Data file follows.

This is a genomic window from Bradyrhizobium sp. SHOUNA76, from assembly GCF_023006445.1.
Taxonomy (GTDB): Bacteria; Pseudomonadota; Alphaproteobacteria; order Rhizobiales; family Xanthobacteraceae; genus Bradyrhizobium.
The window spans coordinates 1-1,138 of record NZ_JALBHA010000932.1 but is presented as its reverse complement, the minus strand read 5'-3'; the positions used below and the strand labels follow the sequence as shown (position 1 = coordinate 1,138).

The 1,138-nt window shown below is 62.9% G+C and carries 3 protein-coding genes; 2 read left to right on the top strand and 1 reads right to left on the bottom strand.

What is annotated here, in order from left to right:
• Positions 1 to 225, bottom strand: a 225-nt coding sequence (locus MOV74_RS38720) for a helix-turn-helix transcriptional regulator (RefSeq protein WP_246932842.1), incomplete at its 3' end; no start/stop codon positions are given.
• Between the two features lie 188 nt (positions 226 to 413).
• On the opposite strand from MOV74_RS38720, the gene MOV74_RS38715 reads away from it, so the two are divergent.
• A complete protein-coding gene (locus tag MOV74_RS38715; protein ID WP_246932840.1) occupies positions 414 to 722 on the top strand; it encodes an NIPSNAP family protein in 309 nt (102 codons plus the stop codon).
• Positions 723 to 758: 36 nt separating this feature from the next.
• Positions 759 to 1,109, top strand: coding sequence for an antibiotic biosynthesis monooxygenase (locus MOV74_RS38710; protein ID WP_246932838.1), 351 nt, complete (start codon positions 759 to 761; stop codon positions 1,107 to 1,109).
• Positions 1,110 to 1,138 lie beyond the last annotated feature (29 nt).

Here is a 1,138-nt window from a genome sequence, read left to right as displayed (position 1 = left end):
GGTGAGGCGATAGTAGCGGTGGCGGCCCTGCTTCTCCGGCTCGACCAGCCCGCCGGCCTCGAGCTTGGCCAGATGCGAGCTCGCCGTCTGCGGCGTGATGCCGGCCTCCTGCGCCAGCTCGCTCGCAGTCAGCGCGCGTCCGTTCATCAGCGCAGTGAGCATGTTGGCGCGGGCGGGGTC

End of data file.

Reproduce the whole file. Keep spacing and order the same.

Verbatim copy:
This is a genomic window from Bradyrhizobium sp. SHOUNA76, from assembly GCF_023006445.1.
Taxonomy (GTDB): Bacteria; Pseudomonadota; Alphaproteobacteria; order Rhizobiales; family Xanthobacteraceae; genus Bradyrhizobium.
The window spans coordinates 1-1,138 of record NZ_JALBHA010000932.1 but is presented as its reverse complement, the minus strand read 5'-3'; the positions used below and the strand labels follow the sequence as shown (position 1 = coordinate 1,138).

The 1,138-nt window shown below is 62.9% G+C and carries 3 protein-coding genes; 2 read left to right on the top strand and 1 reads right to left on the bottom strand.

What is annotated here, in order from left to right:
• Positions 1 to 225, bottom strand: a 225-nt coding sequence (locus MOV74_RS38720) for a helix-turn-helix transcriptional regulator (RefSeq protein WP_246932842.1), incomplete at its 3' end; no start/stop codon positions are given.
• Between the two features lie 188 nt (positions 226 to 413).
• On the opposite strand from MOV74_RS38720, the gene MOV74_RS38715 reads away from it, so the two are divergent.
• A complete protein-coding gene (locus tag MOV74_RS38715; protein ID WP_246932840.1) occupies positions 414 to 722 on the top strand; it encodes an NIPSNAP family protein in 309 nt (102 codons plus the stop codon).
• Positions 723 to 758: 36 nt separating this feature from the next.
• Positions 759 to 1,109, top strand: coding sequence for an antibiotic biosynthesis monooxygenase (locus MOV74_RS38710; protein ID WP_246932838.1), 351 nt, complete (start codon positions 759 to 761; stop codon positions 1,107 to 1,109).
• Positions 1,110 to 1,138 lie beyond the last annotated feature (29 nt).

Here is a 1,138-nt window from a genome sequence, read left to right as displayed (position 1 = left end):
GGTGAGGCGATAGTAGCGGTGGCGGCCCTGCTTCTCCGGCTCGACCAGCCCGCCGGCCTCGAGCTTGGCCAGATGCGAGCTCGCCGTCTGCGGCGTGATGCCGGCCTCCTGCGCCAGCTCGCTCGCAGTCAGCGCGCGTCCGTTCATCAGCGCAGTGAGCATGTTGGCGCGGGCGGGGTC